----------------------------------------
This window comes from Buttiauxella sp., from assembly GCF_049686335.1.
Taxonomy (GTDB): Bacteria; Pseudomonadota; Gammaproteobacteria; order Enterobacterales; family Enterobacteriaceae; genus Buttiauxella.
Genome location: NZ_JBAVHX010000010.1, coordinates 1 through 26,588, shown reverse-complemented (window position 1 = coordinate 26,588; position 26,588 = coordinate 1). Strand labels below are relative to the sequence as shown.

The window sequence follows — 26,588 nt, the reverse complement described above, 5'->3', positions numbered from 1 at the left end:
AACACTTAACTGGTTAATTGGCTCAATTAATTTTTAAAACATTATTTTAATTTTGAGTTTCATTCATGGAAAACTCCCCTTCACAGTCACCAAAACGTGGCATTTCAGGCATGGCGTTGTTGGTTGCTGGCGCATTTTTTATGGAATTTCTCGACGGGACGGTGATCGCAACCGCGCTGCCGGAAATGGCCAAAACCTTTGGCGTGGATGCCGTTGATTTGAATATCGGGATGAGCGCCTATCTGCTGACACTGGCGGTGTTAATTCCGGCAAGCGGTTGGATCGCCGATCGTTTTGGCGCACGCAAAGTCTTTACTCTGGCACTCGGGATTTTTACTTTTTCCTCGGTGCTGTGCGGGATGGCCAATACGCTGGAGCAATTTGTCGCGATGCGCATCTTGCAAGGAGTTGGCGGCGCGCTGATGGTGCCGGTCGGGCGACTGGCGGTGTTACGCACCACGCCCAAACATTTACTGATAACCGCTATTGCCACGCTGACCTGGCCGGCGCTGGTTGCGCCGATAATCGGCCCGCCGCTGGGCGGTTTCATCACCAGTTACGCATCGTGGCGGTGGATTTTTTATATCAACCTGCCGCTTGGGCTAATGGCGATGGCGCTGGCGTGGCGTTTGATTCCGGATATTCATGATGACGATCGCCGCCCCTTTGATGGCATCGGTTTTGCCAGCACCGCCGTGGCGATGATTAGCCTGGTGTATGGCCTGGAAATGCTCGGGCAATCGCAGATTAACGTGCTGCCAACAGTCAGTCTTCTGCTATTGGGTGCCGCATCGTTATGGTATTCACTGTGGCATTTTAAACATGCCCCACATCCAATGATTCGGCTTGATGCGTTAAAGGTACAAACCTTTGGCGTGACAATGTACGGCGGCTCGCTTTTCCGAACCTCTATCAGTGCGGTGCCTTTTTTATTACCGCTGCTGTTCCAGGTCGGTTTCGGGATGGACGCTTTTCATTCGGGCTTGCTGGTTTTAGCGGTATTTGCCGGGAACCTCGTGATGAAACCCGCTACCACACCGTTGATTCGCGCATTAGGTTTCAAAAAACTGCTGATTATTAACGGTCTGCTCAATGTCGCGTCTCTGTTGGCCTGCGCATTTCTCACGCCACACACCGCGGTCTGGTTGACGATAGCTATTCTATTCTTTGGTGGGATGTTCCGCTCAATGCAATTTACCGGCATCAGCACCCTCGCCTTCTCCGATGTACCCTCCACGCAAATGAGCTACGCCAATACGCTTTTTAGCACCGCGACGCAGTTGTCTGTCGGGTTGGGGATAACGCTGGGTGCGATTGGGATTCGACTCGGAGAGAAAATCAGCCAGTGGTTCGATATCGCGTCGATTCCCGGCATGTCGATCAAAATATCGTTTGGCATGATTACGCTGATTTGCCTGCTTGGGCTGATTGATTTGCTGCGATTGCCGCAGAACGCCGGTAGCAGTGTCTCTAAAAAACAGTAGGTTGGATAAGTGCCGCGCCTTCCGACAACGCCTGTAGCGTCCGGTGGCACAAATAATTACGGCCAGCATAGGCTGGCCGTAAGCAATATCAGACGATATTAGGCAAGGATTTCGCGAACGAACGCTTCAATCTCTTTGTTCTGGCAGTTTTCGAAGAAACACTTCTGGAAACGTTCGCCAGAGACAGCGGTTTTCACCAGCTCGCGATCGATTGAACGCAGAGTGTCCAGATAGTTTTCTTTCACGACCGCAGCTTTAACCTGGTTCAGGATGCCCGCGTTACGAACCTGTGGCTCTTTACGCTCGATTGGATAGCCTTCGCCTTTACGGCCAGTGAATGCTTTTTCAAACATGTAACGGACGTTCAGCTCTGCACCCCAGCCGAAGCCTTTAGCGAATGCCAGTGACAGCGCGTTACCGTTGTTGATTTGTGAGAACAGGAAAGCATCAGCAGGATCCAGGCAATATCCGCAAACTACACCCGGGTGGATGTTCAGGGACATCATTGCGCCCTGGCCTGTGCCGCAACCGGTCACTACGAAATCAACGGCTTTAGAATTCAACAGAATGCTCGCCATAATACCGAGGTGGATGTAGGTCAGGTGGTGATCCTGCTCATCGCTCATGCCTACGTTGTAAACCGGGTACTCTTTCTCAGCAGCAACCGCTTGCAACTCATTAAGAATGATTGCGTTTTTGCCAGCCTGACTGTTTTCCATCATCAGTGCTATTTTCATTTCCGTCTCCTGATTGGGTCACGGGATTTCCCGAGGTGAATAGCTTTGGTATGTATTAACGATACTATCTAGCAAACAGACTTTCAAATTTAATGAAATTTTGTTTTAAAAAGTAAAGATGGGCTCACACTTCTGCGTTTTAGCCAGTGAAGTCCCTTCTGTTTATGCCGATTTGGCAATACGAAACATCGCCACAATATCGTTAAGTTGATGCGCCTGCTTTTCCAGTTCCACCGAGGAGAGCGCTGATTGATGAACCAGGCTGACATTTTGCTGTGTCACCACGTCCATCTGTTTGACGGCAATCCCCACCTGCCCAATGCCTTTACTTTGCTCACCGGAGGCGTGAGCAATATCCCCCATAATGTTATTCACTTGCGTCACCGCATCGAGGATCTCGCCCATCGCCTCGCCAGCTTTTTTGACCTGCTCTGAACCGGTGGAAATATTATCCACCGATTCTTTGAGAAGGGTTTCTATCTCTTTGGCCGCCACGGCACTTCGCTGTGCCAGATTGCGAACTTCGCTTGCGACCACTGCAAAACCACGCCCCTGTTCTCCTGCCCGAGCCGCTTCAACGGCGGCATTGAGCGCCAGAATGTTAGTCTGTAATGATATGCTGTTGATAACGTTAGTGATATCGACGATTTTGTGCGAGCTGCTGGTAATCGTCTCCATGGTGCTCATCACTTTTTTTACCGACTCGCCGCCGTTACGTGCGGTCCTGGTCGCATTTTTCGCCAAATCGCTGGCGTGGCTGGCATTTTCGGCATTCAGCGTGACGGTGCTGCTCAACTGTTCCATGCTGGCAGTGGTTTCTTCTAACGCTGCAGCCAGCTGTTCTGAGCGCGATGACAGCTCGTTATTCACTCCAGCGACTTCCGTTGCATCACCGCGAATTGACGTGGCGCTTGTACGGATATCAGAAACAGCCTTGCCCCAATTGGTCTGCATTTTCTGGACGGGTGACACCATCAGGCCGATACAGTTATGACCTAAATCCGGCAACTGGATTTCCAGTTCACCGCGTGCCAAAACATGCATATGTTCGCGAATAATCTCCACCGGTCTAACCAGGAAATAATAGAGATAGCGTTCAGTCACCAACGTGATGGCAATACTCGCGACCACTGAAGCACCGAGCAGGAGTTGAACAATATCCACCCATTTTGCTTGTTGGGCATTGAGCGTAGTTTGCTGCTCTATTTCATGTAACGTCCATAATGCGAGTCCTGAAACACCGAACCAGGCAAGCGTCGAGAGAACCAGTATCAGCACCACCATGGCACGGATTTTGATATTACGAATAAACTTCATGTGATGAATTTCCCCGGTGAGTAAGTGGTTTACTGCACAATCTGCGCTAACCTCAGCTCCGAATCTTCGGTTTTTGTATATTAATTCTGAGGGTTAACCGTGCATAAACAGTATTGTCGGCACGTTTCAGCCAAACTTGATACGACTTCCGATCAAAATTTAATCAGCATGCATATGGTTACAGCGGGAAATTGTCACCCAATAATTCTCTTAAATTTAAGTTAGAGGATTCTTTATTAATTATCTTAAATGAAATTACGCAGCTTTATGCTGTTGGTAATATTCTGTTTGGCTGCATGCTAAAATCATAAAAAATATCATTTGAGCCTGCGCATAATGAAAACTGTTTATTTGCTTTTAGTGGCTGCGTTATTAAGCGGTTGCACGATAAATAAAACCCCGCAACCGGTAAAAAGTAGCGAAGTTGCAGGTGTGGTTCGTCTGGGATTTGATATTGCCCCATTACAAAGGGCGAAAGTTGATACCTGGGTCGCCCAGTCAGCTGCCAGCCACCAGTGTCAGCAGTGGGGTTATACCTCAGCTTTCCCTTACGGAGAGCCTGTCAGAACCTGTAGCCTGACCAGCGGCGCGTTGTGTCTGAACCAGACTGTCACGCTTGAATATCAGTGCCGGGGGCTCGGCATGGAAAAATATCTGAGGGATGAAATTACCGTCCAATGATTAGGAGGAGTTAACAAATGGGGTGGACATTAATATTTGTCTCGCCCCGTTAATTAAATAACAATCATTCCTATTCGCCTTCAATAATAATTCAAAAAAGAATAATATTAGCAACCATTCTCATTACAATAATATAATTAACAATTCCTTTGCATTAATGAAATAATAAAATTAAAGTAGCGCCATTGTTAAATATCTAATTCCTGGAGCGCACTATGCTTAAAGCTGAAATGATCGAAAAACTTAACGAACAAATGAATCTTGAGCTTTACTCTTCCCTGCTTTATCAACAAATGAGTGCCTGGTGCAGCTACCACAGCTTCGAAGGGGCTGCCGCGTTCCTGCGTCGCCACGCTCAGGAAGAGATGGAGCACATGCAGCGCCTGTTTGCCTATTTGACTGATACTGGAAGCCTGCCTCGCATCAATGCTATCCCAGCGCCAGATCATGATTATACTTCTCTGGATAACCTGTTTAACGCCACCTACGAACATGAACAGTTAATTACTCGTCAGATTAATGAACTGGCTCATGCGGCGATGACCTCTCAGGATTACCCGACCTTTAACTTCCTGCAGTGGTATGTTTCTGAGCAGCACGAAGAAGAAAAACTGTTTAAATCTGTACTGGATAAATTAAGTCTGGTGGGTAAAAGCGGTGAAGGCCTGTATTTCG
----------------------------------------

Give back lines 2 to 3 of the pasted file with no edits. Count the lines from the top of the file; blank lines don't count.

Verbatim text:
Taxonomy (GTDB): Bacteria; Pseudomonadota; Gammaproteobacteria; order Enterobacterales; family Enterobacteriaceae; genus Buttiauxella.
Genome location: NZ_JBAVHX010000010.1, coordinates 1 through 26,588, shown reverse-complemented (window position 1 = coordinate 26,588; position 26,588 = coordinate 1). Strand labels below are relative to the sequence as shown.